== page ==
Calculation of wind load

Flat Roof Guidebook – Part 5

The flat roof guidebook has already dealt with the basics of planning a flat roof, the difference between flat and pitched roofs, the structure of a flat roof, different types of anchoring with roofing membranes and the topic of initial sizing including the wind uplift test.

After the successfully completed wind uplift test (already discussed in the previous part of the flat roof guide), EJOT will provide the client with a test report with the system design including all individual components, correction factors and partial safety factors. The design value of the load-bearing capacity determined on the basis of the test report provides one of the bases for static verification. The current edition of our guide will deal with the wind load performance in detail and show which information is absolutely necessary for performance.

Wind zone and terrain roughness

Wind zone in Germany
First of all, the wind zone is crucial. Germany is divided into four wind zones and differs significantly from central Germany to the coastal area. The wind zones are defined in the national annex of DIN EN 1991-1-4. The geographical location of the building determines the applicable wind zone. A list published and regularly updated at the DIBt (German Institute for Building Technology) contains an allocation of the wind zones according to administrative boundaries and is clearly assigned on the basis of the municipality code number. Furthermore, it must be specified which terrain roughness exists at the building's location. Four terrain categories are defined:
  • ​​​​​​​Terrain Category GK I: open sea, lakes with at least 5 km of open space in the direction of the wind; smooth flat land without obstacles
  • Terrain Category GK II: terrain with hedges, individual farmsteads, houses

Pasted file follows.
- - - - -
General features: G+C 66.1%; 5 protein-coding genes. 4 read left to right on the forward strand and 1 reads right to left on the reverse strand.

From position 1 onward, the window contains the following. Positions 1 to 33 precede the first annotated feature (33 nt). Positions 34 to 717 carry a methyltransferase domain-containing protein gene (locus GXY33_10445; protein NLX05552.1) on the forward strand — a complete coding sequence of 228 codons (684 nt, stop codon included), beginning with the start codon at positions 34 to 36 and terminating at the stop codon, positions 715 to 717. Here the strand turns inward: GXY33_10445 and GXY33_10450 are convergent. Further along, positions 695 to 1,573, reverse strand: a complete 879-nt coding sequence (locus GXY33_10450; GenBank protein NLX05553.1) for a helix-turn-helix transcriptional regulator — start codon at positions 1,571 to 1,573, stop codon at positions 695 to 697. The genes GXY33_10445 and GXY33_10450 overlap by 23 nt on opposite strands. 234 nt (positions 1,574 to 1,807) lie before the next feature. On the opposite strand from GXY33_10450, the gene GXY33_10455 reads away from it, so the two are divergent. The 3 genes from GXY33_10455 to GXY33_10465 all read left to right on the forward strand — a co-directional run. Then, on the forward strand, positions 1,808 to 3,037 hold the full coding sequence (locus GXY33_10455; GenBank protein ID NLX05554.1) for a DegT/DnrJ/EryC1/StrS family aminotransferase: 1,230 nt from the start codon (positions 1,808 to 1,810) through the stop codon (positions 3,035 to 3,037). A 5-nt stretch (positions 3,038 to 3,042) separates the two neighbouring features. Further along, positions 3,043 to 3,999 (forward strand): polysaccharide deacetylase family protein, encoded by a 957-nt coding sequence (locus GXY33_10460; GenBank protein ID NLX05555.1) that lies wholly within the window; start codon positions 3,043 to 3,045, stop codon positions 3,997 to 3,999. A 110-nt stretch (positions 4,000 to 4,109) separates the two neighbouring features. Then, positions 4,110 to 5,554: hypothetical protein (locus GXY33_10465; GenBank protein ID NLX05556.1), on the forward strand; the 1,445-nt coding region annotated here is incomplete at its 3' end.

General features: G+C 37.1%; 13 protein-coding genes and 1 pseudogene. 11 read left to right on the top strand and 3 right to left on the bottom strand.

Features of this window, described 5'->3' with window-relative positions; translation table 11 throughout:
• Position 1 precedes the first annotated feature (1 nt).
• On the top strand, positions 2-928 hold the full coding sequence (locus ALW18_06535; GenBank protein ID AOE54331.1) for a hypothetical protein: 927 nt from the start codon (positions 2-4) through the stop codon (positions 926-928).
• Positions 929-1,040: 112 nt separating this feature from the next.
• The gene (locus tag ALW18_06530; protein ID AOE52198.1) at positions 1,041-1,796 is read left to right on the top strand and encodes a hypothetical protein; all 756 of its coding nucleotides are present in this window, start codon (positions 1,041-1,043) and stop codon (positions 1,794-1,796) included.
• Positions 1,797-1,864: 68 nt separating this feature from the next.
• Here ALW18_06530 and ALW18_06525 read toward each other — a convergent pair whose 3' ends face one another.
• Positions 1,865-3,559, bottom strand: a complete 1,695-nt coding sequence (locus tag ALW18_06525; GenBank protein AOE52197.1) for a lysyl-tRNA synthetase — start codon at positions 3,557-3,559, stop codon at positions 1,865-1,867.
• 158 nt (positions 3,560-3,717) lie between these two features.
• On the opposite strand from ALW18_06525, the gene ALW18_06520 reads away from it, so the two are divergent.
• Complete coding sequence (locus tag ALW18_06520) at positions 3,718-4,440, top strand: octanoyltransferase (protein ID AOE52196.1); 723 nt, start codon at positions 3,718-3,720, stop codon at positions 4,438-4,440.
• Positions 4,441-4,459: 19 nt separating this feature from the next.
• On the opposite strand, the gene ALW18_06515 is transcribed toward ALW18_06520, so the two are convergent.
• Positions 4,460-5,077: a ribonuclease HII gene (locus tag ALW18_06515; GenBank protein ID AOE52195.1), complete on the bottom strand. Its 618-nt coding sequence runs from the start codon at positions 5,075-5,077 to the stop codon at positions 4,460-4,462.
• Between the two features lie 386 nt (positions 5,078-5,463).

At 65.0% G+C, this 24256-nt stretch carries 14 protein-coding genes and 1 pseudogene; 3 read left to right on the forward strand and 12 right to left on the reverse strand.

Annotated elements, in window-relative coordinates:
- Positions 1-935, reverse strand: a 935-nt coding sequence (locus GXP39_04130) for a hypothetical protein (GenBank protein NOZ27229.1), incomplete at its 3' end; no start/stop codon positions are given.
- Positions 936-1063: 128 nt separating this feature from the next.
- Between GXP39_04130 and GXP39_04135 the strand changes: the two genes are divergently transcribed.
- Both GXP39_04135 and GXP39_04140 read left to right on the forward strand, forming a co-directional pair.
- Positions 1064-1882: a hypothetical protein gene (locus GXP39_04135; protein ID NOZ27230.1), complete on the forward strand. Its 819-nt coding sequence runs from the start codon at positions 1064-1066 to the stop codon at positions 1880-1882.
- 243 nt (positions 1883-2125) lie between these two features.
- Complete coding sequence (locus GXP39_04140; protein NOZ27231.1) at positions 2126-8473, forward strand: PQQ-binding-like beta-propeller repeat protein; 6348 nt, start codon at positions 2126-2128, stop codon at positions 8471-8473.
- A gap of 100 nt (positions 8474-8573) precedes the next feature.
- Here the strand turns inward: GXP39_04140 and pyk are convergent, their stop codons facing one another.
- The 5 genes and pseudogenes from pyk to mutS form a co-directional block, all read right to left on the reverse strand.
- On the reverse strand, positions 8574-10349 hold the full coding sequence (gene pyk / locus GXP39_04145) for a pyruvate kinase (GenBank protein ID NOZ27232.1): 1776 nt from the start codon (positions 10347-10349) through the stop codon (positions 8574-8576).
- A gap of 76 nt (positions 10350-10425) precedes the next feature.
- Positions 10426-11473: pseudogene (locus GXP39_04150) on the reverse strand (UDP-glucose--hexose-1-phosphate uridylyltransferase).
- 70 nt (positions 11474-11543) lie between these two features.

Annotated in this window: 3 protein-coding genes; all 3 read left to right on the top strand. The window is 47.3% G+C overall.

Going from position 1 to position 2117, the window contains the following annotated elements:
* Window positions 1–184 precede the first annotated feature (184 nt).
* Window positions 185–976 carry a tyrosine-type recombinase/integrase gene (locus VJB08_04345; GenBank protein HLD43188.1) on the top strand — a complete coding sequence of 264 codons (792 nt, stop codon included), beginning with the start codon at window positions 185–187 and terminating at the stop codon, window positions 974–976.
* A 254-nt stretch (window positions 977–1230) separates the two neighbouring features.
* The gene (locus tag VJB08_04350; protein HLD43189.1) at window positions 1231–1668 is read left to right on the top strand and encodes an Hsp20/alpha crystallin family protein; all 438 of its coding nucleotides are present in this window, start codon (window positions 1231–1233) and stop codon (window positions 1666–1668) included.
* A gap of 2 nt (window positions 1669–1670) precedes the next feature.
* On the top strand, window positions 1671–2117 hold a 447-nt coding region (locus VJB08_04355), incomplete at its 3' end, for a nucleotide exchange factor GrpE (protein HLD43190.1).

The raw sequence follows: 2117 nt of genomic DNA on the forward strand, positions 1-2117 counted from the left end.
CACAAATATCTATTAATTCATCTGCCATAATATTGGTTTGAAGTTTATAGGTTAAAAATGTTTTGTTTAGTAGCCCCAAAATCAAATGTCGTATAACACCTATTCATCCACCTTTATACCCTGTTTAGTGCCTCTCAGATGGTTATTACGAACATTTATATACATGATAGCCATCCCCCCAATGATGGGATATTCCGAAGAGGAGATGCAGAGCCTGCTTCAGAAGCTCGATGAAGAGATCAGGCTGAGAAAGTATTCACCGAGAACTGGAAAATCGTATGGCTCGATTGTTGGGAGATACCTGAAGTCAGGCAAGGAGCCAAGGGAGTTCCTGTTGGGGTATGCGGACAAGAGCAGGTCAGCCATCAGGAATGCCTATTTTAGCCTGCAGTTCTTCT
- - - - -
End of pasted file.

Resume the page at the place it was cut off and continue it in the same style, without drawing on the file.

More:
• Terrain Category GK III: suburbs, industrial or commercial areas
  • Terrain Category GK IV: urban areas where at least 15 % of the area is covered with buildings whose average height exceeds 15 m.

The German national annex of DIN EN 1991-1-4 shows a way to determine the gust velocity pressure using control profiles. Control profiles are inland, coastal areas, as well as islands of the Baltic Sea and as a third profile, the islands of the North Sea. This classification is very popular.

Building Geometry

Regarding the building geometry, the key data from the ground plan, the roof shape, the roof slope and distinguishing features in the area of the roof such as the height and design of the attic are determining factors. A parapet causes changes in the flow at the roof edge and leads to a reduction of wind suction loads in the corner and edge areas. Indirectly, only information about the parapet height is required and the number of flat roof fasteners in a project can be reduced.
Schematic illustration of a flat roof area
When calculating the wind load, the roof surface is divided into four areas. The highest wind suction forces occur in the corner and edge areas. At a result, the number of fasteners is also the highest in these areas. The dimension and position of the areas can be found in the preliminary measurements prepared by EJOT.

​​​​​​​Three sets of rules are decisive in determining the type and number of fasteners in the flat roof: the flat roof guideline, DIN 18531 as well as DIN 18338. In the next part of the flat roof guidebook, we will take a closer look at what they say and how they might differ.
For more information, visit our product information page for flat roofs.